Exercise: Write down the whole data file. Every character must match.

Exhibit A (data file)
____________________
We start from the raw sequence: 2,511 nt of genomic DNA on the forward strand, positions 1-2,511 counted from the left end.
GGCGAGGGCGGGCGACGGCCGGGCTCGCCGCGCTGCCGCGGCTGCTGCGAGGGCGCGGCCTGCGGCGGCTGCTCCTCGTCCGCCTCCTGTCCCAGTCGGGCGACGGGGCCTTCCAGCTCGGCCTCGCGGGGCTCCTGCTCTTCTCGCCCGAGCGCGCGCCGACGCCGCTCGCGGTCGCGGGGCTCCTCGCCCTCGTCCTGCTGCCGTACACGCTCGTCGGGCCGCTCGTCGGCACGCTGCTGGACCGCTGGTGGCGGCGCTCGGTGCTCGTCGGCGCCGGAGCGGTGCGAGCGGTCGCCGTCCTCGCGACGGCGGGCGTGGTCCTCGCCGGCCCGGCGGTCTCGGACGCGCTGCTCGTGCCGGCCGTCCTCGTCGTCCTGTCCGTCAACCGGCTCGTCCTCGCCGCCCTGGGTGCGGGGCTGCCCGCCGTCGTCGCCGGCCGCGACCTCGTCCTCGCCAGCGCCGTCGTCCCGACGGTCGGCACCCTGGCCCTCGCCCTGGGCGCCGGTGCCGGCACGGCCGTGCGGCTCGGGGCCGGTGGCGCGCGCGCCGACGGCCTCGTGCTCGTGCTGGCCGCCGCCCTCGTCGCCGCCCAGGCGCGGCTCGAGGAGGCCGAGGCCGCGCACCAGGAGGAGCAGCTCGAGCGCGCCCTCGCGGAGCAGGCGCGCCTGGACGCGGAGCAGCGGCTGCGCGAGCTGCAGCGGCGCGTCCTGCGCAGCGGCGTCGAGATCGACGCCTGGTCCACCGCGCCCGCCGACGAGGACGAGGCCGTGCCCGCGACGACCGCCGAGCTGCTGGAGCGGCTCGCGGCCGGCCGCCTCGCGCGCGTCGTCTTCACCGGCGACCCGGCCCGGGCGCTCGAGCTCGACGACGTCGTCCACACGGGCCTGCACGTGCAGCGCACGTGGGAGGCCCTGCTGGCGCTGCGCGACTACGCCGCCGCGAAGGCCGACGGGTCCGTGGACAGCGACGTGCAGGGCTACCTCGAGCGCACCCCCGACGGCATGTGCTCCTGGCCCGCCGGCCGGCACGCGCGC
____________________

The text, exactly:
We start from the raw sequence: 2,511 nt of genomic DNA on the forward strand, positions 1-2,511 counted from the left end.
GGCGAGGGCGGGCGACGGCCGGGCTCGCCGCGCTGCCGCGGCTGCTGCGAGGGCGCGGCCTGCGGCGGCTGCTCCTCGTCCGCCTCCTGTCCCAGTCGGGCGACGGGGCCTTCCAGCTCGGCCTCGCGGGGCTCCTGCTCTTCTCGCCCGAGCGCGCGCCGACGCCGCTCGCGGTCGCGGGGCTCCTCGCCCTCGTCCTGCTGCCGTACACGCTCGTCGGGCCGCTCGTCGGCACGCTGCTGGACCGCTGGTGGCGGCGCTCGGTGCTCGTCGGCGCCGGAGCGGTGCGAGCGGTCGCCGTCCTCGCGACGGCGGGCGTGGTCCTCGCCGGCCCGGCGGTCTCGGACGCGCTGCTCGTGCCGGCCGTCCTCGTCGTCCTGTCCGTCAACCGGCTCGTCCTCGCCGCCCTGGGTGCGGGGCTGCCCGCCGTCGTCGCCGGCCGCGACCTCGTCCTCGCCAGCGCCGTCGTCCCGACGGTCGGCACCCTGGCCCTCGCCCTGGGCGCCGGTGCCGGCACGGCCGTGCGGCTCGGGGCCGGTGGCGCGCGCGCCGACGGCCTCGTGCTCGTGCTGGCCGCCGCCCTCGTCGCCGCCCAGGCGCGGCTCGAGGAGGCCGAGGCCGCGCACCAGGAGGAGCAGCTCGAGCGCGCCCTCGCGGAGCAGGCGCGCCTGGACGCGGAGCAGCGGCTGCGCGAGCTGCAGCGGCGCGTCCTGCGCAGCGGCGTCGAGATCGACGCCTGGTCCACCGCGCCCGCCGACGAGGACGAGGCCGTGCCCGCGACGACCGCCGAGCTGCTGGAGCGGCTCGCGGCCGGCCGCCTCGCGCGCGTCGTCTTCACCGGCGACCCGGCCCGGGCGCTCGAGCTCGACGACGTCGTCCACACGGGCCTGCACGTGCAGCGCACGTGGGAGGCCCTGCTGGCGCTGCGCGACTACGCCGCCGCGAAGGCCGACGGGTCCGTGGACAGCGACGTGCAGGGCTACCTCGAGCGCACCCCCGACGGCATGTGCTCCTGGCCCGCCGGCCGGCACGCGCGC